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I have been trying to find out what the definition of a noncommutative regular local ring is, but to no avail. In fact, how does one even begin to define Krull dimension for a noncommutative ring? Hence, I would appreciate it if someone could kindly provide definitions for the following, in the case when the ring under study is noncommutative:

  • Regular. In the commutative case, the definition of regular involves localizing at prime ideals. However, in the noncommutative case, how do we do localization? Is Ore's Condition invoked somewhere?
  • Regular local. In the commutative case, the definition of regular local involves Krull dimension. However, in the noncommutative case, do we have an analogue of Krull dimension?

On a different note, in the commutative case, is it true that a local ring that is regular the same as a regular local ring? (This might seem to be a stupid question.)

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why not just use the projective dimension definition? –  anonymous Dec 12 '12 at 15:20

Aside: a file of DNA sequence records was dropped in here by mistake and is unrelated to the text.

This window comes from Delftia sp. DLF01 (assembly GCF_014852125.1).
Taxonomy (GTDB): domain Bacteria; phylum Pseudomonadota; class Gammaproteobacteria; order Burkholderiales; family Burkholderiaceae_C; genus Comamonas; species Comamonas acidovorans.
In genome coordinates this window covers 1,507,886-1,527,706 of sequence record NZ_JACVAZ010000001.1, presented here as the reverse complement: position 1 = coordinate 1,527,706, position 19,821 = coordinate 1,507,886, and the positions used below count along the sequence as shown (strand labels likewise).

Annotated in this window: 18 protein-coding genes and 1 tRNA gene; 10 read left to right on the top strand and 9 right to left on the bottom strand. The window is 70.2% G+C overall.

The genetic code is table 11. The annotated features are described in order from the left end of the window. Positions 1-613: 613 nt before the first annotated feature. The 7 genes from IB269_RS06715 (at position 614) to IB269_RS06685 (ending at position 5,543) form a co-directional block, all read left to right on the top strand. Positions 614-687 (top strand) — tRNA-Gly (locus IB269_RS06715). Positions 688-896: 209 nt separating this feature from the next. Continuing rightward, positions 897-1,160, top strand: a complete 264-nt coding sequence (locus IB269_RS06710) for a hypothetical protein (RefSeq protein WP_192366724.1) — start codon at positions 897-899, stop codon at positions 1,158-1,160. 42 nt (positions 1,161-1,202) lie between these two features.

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Unfortunately, noncommutative algebraists are not so lucky as to have every commutative concept find a noncommutative analogue with all the same features :) Nevertheless, I like the question! –  rschwieb Dec 12 '12 at 15:22
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1 Answer

up vote 1 down vote accepted

Noncommutative localization is a highly nontrivial concept! There have been practical extensions of localization to noncommutative rings, but the thing to know is that it is not nearly as nice as commutative localization.

For a good survey of noncommutative localization, you can check out all of chapter 9 in T.Y. Lam's Lectures on Modules and Rings.

Another very advanced book on localization ideas is Bo Stenström's Rings of Quotients. I know that Lambek also has a book Noncommutative Localization, but I have not had the chance to read it.

The motivation for studying regular local rings is their geometric connection with regular points. Since I know so little about noncommutative geometry, I can't make any comment on whether or not it is a meaningful question to ask in the noncommutative case, but hopefully someone reading can comment on that.


As for the final question: Suppose $R$ is a local ring that is regular, with maximal ideal $M$. Then $M$ is prime, and by the definition of regular rings $R_M=R$ is a regular local ring.

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@MannyReyes Is there a type of regular local ring that makes sense for noncommutative geometry? –  rschwieb Dec 12 '12 at 15:20
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